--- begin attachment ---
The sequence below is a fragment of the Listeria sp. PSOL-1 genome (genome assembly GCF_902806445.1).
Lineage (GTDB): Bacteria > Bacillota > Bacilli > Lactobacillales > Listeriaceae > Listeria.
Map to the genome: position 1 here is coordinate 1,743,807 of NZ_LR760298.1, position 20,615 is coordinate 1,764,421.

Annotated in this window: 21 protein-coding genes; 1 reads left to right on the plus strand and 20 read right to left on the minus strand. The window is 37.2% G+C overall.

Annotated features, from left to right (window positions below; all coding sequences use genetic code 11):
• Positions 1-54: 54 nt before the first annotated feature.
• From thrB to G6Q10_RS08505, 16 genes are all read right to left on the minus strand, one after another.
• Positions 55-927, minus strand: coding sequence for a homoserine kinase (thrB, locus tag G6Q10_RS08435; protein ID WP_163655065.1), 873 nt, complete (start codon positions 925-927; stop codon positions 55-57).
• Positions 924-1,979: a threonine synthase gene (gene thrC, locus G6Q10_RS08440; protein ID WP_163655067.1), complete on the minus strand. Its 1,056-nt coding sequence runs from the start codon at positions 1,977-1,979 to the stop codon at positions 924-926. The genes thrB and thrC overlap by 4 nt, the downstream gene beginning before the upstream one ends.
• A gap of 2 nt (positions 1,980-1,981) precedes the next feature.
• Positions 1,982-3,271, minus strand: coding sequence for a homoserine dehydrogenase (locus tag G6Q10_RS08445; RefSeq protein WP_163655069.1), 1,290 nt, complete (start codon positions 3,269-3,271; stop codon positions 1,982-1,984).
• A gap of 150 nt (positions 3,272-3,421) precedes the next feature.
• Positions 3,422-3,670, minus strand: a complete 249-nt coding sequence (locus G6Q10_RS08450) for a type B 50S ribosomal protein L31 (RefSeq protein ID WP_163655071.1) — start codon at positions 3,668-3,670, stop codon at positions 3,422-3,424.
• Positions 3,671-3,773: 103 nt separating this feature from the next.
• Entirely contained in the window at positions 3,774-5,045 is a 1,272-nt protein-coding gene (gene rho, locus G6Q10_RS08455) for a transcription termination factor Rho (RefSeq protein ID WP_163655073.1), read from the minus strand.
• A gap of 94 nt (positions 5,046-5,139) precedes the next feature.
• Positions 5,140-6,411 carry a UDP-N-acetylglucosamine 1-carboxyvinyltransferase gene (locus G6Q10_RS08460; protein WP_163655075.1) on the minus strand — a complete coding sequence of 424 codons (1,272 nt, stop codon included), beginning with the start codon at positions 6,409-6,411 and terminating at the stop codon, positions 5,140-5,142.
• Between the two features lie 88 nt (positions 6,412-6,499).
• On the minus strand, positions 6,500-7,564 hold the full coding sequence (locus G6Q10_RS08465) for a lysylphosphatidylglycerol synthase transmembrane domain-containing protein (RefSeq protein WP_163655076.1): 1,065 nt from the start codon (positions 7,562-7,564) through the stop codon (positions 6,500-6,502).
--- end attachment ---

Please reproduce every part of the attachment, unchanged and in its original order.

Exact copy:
The sequence below is a fragment of the Listeria sp. PSOL-1 genome (genome assembly GCF_902806445.1).
Lineage (GTDB): Bacteria > Bacillota > Bacilli > Lactobacillales > Listeriaceae > Listeria.
Map to the genome: position 1 here is coordinate 1,743,807 of NZ_LR760298.1, position 20,615 is coordinate 1,764,421.

Annotated in this window: 21 protein-coding genes; 1 reads left to right on the plus strand and 20 read right to left on the minus strand. The window is 37.2% G+C overall.

Annotated features, from left to right (window positions below; all coding sequences use genetic code 11):
• Positions 1-54: 54 nt before the first annotated feature.
• From thrB to G6Q10_RS08505, 16 genes are all read right to left on the minus strand, one after another.
• Positions 55-927, minus strand: coding sequence for a homoserine kinase (thrB, locus tag G6Q10_RS08435; protein ID WP_163655065.1), 873 nt, complete (start codon positions 925-927; stop codon positions 55-57).
• Positions 924-1,979: a threonine synthase gene (gene thrC, locus G6Q10_RS08440; protein ID WP_163655067.1), complete on the minus strand. Its 1,056-nt coding sequence runs from the start codon at positions 1,977-1,979 to the stop codon at positions 924-926. The genes thrB and thrC overlap by 4 nt, the downstream gene beginning before the upstream one ends.
• A gap of 2 nt (positions 1,980-1,981) precedes the next feature.
• Positions 1,982-3,271, minus strand: coding sequence for a homoserine dehydrogenase (locus tag G6Q10_RS08445; RefSeq protein WP_163655069.1), 1,290 nt, complete (start codon positions 3,269-3,271; stop codon positions 1,982-1,984).
• A gap of 150 nt (positions 3,272-3,421) precedes the next feature.
• Positions 3,422-3,670, minus strand: a complete 249-nt coding sequence (locus G6Q10_RS08450) for a type B 50S ribosomal protein L31 (RefSeq protein ID WP_163655071.1) — start codon at positions 3,668-3,670, stop codon at positions 3,422-3,424.
• Positions 3,671-3,773: 103 nt separating this feature from the next.
• Entirely contained in the window at positions 3,774-5,045 is a 1,272-nt protein-coding gene (gene rho, locus G6Q10_RS08455) for a transcription termination factor Rho (RefSeq protein ID WP_163655073.1), read from the minus strand.
• A gap of 94 nt (positions 5,046-5,139) precedes the next feature.
• Positions 5,140-6,411 carry a UDP-N-acetylglucosamine 1-carboxyvinyltransferase gene (locus G6Q10_RS08460; protein WP_163655075.1) on the minus strand — a complete coding sequence of 424 codons (1,272 nt, stop codon included), beginning with the start codon at positions 6,409-6,411 and terminating at the stop codon, positions 5,140-5,142.
• Between the two features lie 88 nt (positions 6,412-6,499).
• On the minus strand, positions 6,500-7,564 hold the full coding sequence (locus G6Q10_RS08465) for a lysylphosphatidylglycerol synthase transmembrane domain-containing protein (RefSeq protein WP_163655076.1): 1,065 nt from the start codon (positions 7,562-7,564) through the stop codon (positions 6,500-6,502).